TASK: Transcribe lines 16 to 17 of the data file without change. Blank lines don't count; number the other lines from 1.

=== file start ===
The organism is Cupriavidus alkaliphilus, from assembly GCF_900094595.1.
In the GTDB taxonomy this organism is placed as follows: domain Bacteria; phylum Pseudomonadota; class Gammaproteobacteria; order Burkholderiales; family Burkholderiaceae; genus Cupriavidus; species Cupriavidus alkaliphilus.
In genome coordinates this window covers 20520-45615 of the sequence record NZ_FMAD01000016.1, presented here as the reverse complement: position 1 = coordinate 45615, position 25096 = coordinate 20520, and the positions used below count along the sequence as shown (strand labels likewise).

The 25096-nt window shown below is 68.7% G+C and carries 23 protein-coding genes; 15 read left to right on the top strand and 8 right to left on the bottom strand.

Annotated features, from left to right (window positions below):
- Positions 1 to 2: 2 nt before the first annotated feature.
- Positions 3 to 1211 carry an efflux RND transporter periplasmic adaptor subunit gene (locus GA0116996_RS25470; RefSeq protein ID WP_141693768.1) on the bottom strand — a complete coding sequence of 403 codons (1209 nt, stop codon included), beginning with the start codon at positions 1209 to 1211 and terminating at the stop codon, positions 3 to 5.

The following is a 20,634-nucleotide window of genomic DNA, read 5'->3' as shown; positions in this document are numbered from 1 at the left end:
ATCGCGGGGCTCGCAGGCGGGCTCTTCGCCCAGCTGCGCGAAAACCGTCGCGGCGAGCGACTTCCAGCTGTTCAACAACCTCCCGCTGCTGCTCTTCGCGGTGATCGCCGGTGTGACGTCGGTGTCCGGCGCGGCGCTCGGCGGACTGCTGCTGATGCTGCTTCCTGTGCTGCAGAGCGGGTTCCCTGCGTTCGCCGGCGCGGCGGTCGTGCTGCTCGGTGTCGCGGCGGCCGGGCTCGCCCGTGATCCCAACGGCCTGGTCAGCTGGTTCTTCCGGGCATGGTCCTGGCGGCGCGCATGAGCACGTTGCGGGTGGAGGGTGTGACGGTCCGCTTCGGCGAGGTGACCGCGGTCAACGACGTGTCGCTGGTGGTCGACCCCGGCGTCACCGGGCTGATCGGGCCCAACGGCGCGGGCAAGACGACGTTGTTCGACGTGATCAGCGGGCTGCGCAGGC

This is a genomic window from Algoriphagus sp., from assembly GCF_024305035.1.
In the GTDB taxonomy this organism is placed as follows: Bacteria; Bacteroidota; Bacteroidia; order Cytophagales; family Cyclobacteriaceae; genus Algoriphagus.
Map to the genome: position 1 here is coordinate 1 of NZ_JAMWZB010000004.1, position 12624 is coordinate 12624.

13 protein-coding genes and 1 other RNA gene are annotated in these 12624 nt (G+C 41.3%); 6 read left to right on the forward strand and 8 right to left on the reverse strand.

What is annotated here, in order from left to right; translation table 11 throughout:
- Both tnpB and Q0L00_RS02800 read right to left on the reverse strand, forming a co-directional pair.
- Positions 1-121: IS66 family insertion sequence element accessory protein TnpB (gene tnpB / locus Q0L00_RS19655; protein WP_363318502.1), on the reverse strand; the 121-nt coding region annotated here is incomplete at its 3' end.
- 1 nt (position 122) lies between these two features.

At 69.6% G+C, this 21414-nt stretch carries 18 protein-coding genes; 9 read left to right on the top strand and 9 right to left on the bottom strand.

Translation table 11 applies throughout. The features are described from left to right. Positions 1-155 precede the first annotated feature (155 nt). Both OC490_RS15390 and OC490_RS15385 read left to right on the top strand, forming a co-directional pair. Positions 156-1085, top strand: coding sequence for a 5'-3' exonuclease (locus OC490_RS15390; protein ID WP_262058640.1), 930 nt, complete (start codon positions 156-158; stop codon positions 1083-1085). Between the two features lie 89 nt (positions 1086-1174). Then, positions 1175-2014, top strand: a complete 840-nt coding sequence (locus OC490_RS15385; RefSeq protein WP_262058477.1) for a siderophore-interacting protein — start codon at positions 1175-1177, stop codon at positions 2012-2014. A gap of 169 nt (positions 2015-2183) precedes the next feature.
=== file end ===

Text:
- Positions 1-121: IS66 family insertion sequence element accessory protein TnpB (gene tnpB / locus Q0L00_RS19655; protein WP_363318502.1), on the reverse strand; the 121-nt coding region annotated here is incomplete at its 3' end.
- 1 nt (position 122) lies between these two features.